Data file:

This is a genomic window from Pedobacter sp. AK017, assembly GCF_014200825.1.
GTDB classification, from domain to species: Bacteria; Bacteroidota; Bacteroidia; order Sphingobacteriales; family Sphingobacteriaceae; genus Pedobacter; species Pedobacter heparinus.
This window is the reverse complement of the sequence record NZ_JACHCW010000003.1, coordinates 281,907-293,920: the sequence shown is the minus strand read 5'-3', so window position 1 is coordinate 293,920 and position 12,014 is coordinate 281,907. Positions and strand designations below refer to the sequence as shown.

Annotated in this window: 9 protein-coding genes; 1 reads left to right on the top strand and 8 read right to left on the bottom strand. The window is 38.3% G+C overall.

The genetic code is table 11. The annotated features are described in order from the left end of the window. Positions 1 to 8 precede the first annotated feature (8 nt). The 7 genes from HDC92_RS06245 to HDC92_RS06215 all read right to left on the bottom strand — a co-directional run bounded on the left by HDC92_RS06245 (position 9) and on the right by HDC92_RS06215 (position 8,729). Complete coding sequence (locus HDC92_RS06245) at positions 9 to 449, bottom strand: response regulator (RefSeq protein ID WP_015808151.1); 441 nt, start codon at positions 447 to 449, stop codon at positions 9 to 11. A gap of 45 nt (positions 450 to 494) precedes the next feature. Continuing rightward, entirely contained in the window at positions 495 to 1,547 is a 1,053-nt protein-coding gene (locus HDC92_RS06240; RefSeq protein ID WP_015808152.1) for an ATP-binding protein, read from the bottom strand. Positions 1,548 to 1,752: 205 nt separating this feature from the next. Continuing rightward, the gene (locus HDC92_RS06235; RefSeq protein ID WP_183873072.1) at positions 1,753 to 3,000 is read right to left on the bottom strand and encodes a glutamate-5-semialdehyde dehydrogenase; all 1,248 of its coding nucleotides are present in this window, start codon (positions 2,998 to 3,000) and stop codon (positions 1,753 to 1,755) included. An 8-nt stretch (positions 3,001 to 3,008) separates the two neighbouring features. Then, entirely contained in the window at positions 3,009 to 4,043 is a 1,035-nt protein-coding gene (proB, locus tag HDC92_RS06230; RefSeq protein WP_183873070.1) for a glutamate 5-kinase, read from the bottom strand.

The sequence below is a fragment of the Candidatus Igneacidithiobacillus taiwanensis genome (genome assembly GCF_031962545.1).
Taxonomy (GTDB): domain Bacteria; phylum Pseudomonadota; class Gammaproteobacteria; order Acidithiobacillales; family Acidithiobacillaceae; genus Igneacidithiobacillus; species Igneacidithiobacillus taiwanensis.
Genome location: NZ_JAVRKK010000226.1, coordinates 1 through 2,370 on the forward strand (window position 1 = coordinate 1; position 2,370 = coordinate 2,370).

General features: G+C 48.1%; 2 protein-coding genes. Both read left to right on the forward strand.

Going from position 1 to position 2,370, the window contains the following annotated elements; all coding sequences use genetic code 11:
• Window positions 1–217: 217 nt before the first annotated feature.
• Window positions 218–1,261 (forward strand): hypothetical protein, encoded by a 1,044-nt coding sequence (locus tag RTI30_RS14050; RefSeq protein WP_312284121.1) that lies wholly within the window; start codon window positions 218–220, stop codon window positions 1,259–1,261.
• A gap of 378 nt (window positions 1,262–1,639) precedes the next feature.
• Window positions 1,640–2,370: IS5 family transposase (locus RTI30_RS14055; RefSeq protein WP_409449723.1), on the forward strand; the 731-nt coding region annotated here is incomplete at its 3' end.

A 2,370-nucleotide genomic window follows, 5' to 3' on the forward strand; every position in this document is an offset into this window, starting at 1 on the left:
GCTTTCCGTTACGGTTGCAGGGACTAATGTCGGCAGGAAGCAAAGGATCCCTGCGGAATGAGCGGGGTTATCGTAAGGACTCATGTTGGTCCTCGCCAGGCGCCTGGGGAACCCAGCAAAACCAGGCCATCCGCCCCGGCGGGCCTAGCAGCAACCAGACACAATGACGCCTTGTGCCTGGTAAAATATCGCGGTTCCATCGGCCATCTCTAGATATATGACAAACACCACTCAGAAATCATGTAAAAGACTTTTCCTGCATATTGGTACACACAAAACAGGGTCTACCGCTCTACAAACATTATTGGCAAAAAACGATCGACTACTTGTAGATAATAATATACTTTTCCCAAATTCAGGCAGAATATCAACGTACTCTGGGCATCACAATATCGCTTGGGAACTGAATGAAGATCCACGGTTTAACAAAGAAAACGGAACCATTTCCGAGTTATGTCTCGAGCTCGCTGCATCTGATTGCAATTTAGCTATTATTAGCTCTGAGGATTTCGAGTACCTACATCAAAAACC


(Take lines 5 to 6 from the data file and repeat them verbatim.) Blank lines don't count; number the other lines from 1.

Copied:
The genetic code is table 11. The annotated features are described in order from the left end of the window. Positions 1 to 8 precede the first annotated feature (8 nt). The 7 genes from HDC92_RS06245 to HDC92_RS06215 all read right to left on the bottom strand — a co-directional run bounded on the left by HDC92_RS06245 (position 9) and on the right by HDC92_RS06215 (position 8,729). Complete coding sequence (locus HDC92_RS06245) at positions 9 to 449, bottom strand: response regulator (RefSeq protein ID WP_015808151.1); 441 nt, start codon at positions 447 to 449, stop codon at positions 9 to 11. A gap of 45 nt (positions 450 to 494) precedes the next feature. Continuing rightward, entirely contained in the window at positions 495 to 1,547 is a 1,053-nt protein-coding gene (locus HDC92_RS06240; RefSeq protein ID WP_015808152.1) for an ATP-binding protein, read from the bottom strand. Positions 1,548 to 1,752: 205 nt separating this feature from the next. Continuing rightward, the gene (locus HDC92_RS06235; RefSeq protein ID WP_183873072.1) at positions 1,753 to 3,000 is read right to left on the bottom strand and encodes a glutamate-5-semialdehyde dehydrogenase; all 1,248 of its coding nucleotides are present in this window, start codon (positions 2,998 to 3,000) and stop codon (positions 1,753 to 1,755) included. An 8-nt stretch (positions 3,001 to 3,008) separates the two neighbouring features. Then, entirely contained in the window at positions 3,009 to 4,043 is a 1,035-nt protein-coding gene (proB, locus tag HDC92_RS06230; RefSeq protein WP_183873070.1) for a glutamate 5-kinase, read from the bottom strand.

The sequence below is a fragment of the Candidatus Igneacidithiobacillus taiwanensis genome (genome assembly GCF_031962545.1).